While the forcefulness of their arguments was unexpected, it makes sense that CPAC’s Republicans would support legalizing marijuana, given the party’s growing emphasis on limited government, federalism, and personal responsibility. The US government has spent upwards of $1 trillion on the War on Drugs over the past four decades with negligible results, amounting to a disastrous and racially charged boondoggle with enormous social costs. The potential unintended consequences of legalizing pot, libertarian Republicans argue, are outweighed by the danger of Big Government overreach and of wasting millions of taxpayer dollars on programs that don’t work.

“I've witnessed the government’s effort at trying to save us from ourselves, and it's still as easy for my 14-year-old to get drugs today as it was for me to get them 40 years ago,” said Ken Horst, a middle-aged Minnesota Republican who was one of the loudest hecklers at the CPAC panel. “What have [they] done with all that time and effort and money? We don't see any progress. It’s just another example of the government having 40 years to try to do something and prove it to us, and they didn't do it.”

“I don't see that the negatives are so great that if marijuana were legalized, society is going to go into the toilet and the Russians are going to take over,” he added.

Some Republican politicians have also started to soften their views, breaking with the GOP’s usual hard-line stance on drug policy and criminal justice. In a CPAC panel Friday, Governor Rick Perry of Texas followed up his recent support for decriminalizing marijuana with remarks on efforts to reform his state’s prison system. Governor Chris Christie of New Jersey has also tried to make criminal justice a signature issue, using part of his inaugural address this year to criticize the “failed war on drugs.” And Senator Rand Paul, who won this year’s CPAC straw poll, has said he thinks marijuana laws should be left to state and local governments.

The Republican shift on weed comes as more and more Americans are starting to embrace the idea of legalization. Colorado and Washington residents can already get high whenever they want, and Alaska and Oregon will vote on similar measures to legalize recreational use this year. Recent surveys show that about half of Americans—including 58 percent in this January Gallup poll—now support legalization, up from about 30 percent in 2000. Those numbers are even greater among young people: According to a new Pew Research Center study on millennials, 68 percent of people ages 18 to 33 support legalizing weed, up from 34 percent just eight years ago.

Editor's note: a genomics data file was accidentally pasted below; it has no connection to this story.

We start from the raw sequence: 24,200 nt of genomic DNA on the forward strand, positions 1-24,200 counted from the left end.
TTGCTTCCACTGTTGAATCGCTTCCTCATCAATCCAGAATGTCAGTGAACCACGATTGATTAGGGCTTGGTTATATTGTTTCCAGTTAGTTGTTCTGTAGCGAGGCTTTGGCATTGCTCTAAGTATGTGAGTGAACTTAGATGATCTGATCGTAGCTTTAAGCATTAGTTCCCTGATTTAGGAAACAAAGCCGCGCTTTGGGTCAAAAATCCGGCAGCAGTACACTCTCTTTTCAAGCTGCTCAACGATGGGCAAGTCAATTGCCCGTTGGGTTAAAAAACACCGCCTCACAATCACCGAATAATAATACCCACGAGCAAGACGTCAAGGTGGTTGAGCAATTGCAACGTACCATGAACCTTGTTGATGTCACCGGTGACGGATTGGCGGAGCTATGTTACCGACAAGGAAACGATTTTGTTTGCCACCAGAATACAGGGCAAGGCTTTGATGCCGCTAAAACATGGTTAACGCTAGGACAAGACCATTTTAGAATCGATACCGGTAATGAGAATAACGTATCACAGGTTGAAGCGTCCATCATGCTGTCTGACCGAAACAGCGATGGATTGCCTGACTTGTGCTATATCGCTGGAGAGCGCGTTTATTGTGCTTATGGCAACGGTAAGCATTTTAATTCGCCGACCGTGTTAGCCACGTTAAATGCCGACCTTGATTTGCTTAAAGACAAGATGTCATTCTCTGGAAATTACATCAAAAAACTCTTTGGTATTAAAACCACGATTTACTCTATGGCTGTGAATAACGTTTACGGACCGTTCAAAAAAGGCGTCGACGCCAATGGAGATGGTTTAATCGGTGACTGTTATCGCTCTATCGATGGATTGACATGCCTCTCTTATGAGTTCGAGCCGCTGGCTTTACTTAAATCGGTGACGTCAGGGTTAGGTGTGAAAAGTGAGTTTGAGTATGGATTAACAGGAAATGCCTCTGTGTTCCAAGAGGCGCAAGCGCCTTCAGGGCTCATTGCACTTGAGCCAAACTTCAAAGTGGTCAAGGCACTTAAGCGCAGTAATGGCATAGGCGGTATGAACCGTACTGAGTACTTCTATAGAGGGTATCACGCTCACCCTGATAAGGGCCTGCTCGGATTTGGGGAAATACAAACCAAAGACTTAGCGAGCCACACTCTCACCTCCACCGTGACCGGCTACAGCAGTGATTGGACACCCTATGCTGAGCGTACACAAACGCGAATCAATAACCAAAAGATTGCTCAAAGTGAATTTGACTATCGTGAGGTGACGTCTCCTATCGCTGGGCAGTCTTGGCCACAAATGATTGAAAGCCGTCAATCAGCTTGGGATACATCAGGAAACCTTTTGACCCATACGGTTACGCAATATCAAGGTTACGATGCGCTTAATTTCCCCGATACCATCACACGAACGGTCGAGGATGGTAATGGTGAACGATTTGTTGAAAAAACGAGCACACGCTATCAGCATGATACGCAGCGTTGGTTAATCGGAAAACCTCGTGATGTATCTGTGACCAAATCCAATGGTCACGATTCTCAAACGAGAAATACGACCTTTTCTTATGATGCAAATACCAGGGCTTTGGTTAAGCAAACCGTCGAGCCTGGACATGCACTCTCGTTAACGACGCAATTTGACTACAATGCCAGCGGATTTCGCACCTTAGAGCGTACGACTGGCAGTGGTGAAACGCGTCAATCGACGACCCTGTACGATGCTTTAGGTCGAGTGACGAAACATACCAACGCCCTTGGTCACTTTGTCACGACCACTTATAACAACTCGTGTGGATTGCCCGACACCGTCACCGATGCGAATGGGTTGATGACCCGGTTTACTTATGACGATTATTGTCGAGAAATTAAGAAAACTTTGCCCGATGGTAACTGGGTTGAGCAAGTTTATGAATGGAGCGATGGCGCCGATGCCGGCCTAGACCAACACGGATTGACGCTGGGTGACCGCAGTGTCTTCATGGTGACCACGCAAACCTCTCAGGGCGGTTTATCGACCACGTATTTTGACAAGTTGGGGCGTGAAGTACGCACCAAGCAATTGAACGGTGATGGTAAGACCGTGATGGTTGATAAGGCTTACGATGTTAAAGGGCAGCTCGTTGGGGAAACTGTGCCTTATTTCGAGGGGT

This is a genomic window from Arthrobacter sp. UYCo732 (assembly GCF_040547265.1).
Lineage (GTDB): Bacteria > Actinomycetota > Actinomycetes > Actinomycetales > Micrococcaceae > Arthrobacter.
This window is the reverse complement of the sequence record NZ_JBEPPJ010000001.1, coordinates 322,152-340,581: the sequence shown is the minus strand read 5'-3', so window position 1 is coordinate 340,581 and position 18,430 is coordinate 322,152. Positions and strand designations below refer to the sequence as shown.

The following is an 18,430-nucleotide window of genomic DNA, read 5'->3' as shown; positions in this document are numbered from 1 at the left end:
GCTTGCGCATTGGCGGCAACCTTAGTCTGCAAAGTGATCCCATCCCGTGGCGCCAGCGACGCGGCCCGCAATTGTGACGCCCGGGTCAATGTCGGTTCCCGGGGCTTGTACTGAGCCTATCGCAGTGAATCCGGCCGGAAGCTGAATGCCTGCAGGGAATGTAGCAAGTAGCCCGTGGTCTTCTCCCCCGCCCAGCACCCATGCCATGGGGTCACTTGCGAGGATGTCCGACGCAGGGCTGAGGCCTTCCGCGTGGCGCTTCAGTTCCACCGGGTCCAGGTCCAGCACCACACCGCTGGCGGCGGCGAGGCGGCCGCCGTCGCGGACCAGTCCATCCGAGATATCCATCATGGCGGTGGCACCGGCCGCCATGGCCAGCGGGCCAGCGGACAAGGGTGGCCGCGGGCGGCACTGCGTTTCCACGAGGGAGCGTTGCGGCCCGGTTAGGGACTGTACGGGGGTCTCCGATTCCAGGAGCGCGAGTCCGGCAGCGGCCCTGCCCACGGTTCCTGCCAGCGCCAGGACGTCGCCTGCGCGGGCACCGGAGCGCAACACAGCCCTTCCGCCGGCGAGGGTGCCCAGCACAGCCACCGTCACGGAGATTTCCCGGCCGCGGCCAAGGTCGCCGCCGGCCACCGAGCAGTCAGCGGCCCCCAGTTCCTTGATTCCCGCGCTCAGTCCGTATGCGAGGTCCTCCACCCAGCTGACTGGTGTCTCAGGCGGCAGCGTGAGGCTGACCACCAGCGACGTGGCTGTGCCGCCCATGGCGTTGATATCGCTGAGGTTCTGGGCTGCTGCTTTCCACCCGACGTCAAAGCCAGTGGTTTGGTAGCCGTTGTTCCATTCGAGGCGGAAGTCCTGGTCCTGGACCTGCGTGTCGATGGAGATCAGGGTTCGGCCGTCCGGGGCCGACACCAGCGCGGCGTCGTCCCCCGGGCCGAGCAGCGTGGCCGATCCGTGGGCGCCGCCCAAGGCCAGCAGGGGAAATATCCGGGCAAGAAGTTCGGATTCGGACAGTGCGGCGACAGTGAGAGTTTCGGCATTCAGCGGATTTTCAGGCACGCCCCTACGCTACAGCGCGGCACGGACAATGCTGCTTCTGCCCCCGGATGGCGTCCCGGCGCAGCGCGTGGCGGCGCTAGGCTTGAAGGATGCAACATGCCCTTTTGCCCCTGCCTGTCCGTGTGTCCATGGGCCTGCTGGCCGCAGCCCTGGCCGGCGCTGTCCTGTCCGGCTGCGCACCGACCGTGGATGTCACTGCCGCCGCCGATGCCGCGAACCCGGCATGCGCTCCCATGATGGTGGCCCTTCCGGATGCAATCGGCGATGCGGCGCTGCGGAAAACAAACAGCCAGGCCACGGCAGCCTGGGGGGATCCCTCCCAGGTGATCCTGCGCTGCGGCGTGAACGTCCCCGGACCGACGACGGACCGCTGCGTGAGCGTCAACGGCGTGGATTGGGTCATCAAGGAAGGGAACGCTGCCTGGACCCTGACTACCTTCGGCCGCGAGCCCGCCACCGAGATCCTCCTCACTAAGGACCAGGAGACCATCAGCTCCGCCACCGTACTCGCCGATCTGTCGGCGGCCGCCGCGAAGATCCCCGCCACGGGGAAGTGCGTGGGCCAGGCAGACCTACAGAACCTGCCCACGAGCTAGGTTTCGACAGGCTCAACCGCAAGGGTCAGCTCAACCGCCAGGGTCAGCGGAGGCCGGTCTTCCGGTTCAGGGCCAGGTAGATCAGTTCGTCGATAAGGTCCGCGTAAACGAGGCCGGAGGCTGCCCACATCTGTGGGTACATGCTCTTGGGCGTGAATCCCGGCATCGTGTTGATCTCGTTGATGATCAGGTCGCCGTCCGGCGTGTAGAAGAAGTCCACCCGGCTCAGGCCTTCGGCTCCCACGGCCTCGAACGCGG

The issue has all of the makings of a culture-war blowout, pitting old-guard conservatives against a new cadre of young, more socially liberal conservatives. On one hand, the GOP is desperate to attract a younger crowd, a task the Pew report suggests is becoming increasingly difficult, as younger voters are overwhelmingly in favor of same-sex marriage, tend to support abortion rights, and think the government should provide more services. That leaves marijuana legalization as one of the few issues where Republicans actually have a shot at appealing to voters under 30. On the other hand, the dwindling opposition to weed remains concentrated among older Republicans, the party’s most reliable voter base.

What makes the marijuana issue interesting is that no real opposition has emerged from the GOP base. As the one-sided CPAC panel revealed, anti-drug conservatives—once a powerful Republican constituency—has largely disappeared. Marijuana legalization, it seems, may be the rare culture battle that the far right is willing to quietly lose.

"We don't really have any political allies," Beach told me quietly after the panel. "I think the Republican Party doesn't want to talk about it right now. They see where the tide is going, and they don't want to touch it.”